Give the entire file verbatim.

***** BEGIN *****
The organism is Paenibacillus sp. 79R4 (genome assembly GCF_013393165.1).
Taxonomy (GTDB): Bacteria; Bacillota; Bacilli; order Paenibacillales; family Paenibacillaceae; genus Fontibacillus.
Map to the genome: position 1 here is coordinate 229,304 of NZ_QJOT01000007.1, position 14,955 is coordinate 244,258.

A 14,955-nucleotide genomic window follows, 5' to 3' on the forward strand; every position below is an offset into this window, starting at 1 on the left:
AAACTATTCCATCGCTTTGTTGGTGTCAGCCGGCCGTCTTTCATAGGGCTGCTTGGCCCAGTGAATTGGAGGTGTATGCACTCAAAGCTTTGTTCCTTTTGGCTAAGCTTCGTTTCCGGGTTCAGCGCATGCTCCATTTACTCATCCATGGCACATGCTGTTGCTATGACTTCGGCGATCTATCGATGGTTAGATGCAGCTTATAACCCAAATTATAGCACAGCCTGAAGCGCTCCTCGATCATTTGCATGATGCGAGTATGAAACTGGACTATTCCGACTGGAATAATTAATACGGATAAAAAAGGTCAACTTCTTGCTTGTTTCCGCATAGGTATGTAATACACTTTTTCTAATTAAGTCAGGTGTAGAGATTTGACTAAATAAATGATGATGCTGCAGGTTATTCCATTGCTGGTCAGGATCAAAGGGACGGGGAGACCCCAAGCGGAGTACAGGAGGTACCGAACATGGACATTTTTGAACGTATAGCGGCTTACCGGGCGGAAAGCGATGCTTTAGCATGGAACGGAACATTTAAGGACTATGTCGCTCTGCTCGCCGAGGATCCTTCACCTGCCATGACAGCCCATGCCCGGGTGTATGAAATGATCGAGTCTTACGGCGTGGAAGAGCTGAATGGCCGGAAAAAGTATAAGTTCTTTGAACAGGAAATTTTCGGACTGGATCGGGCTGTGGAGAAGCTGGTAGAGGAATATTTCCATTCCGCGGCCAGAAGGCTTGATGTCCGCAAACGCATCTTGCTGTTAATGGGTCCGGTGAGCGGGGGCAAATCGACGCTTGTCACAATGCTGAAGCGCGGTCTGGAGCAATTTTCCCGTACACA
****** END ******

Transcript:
The organism is Paenibacillus sp. 79R4 (genome assembly GCF_013393165.1).
Taxonomy (GTDB): Bacteria; Bacillota; Bacilli; order Paenibacillales; family Paenibacillaceae; genus Fontibacillus.
Map to the genome: position 1 here is coordinate 229,304 of NZ_QJOT01000007.1, position 14,955 is coordinate 244,258.

A 14,955-nucleotide genomic window follows, 5' to 3' on the forward strand; every position below is an offset into this window, starting at 1 on the left:
AAACTATTCCATCGCTTTGTTGGTGTCAGCCGGCCGTCTTTCATAGGGCTGCTTGGCCCAGTGAATTGGAGGTGTATGCACTCAAAGCTTTGTTCCTTTTGGCTAAGCTTCGTTTCCGGGTTCAGCGCATGCTCCATTTACTCATCCATGGCACATGCTGTTGCTATGACTTCGGCGATCTATCGATGGTTAGATGCAGCTTATAACCCAAATTATAGCACAGCCTGAAGCGCTCCTCGATCATTTGCATGATGCGAGTATGAAACTGGACTATTCCGACTGGAATAATTAATACGGATAAAAAAGGTCAACTTCTTGCTTGTTTCCGCATAGGTATGTAATACACTTTTTCTAATTAAGTCAGGTGTAGAGATTTGACTAAATAAATGATGATGCTGCAGGTTATTCCATTGCTGGTCAGGATCAAAGGGACGGGGAGACCCCAAGCGGAGTACAGGAGGTACCGAACATGGACATTTTTGAACGTATAGCGGCTTACCGGGCGGAAAGCGATGCTTTAGCATGGAACGGAACATTTAAGGACTATGTCGCTCTGCTCGCCGAGGATCCTTCACCTGCCATGACAGCCCATGCCCGGGTGTATGAAATGATCGAGTCTTACGGCGTGGAAGAGCTGAATGGCCGGAAAAAGTATAAGTTCTTTGAACAGGAAATTTTCGGACTGGATCGGGCTGTGGAGAAGCTGGTAGAGGAATATTTCCATTCCGCGGCCAGAAGGCTTGATGTCCGCAAACGCATCTTGCTGTTAATGGGTCCGGTGAGCGGGGGCAAATCGACGCTTGTCACAATGCTGAAGCGCGGTCTGGAGCAATTTTCCCGTACACA